How’s It Going? Part 4: A common objection

Confused dolls wondering who is winning and who is losingI want to address a common objection at this point.

One of the most thrown around lines in management blogs is “What gets measured gets managed”. This is held alongside “Measure what matters”. The idea is that we work to impact the numbers we are held accountable for, and so good leaders ensure people’s attention is focused on the right numbers. Some circles within the church respond to this by saying that the things that matter for us can’t be measured, because they’re invisible, bringing everything I’ve said to naught. How can you assign a number to an increase in love, or servant heartedness, for example?

Don’t miss the wood for the trees

The first thing to say in response to this is that, just because some things can’t be measured, doesn’t mean there isn’t a lot within the church that can have a number assigned to it. Many of these aspects are important, and can be measured with basic metrics.

Know your role and focus on that

The second thing to say is that it is sometimes better to measure the inputs we are responsible for, rather than the results God is responsible for. Since love is something God is responsible for producing in Christians, something we have no direct influence on, we are better off measuring whether we are providing an adequate context for growth in that area. That would be the difference between saying, “We want our members to be loving” and “We want our members to have worked through teaching about love, to be part of a smaller fellowship group, to have a close friend in the church, etc”. This approach sometimes turns that which doesn’t seem measurable around.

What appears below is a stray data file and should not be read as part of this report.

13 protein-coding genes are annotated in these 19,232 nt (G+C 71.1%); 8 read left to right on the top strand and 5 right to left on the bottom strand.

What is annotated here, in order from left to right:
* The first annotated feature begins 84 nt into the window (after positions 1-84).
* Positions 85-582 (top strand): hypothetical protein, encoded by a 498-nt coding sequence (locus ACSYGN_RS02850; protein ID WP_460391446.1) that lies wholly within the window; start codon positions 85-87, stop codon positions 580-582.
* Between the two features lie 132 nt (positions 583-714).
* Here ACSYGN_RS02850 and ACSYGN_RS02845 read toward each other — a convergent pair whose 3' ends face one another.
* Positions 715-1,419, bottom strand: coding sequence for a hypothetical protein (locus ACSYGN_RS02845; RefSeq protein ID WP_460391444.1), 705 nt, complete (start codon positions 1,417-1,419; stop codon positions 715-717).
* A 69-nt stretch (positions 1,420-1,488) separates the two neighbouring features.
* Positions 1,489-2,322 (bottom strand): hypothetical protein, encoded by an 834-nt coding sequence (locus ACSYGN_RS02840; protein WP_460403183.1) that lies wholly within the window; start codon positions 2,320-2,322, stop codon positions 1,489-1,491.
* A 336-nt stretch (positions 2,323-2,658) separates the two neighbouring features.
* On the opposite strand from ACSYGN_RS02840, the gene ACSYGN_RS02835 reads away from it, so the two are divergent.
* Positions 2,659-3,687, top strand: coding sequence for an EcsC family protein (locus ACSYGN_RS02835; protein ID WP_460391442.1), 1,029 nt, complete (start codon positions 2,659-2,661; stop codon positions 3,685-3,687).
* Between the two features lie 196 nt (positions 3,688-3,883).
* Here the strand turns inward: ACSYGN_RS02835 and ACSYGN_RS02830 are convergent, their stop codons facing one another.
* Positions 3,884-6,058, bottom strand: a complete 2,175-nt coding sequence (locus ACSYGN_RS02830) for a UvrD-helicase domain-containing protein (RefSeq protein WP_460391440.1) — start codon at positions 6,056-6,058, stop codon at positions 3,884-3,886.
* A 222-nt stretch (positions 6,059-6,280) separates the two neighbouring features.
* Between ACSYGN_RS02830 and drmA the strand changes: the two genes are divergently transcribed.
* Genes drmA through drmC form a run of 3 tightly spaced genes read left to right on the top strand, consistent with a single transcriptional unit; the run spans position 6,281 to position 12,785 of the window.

Be realistic and creative

Lastly, there are times that what we are aiming at is our responsibility, but it is still subjective. For example, we could say we want our members to serve according to their gifts. Then we take the following approach: we ask a sample set of people to score a statement on a spectrum; something like, “My ministry involvement matches my gifts”, or “I see many people at our church whose ministry involvement doesn’t match their gifts”. That will give us an aggregate rating across a spectrum. Asking that same question, in the same way, over a longer period provides a temperature gauge. As soon as the temperature changes (when it deflects from the historical norm), we are moving closer to or further from our goal.

So, how can you put a number to the intangibles? Well, a few ways. Can you think of anything in church life my suggestions above wouldn’t cover?

Kyle Groger
Kyle studied theology and met his wife at George White College in Cape Town. Since graduating, he has gained experience in marketing, strategic planning, operations, and human resources. Most recently, he's become a dad.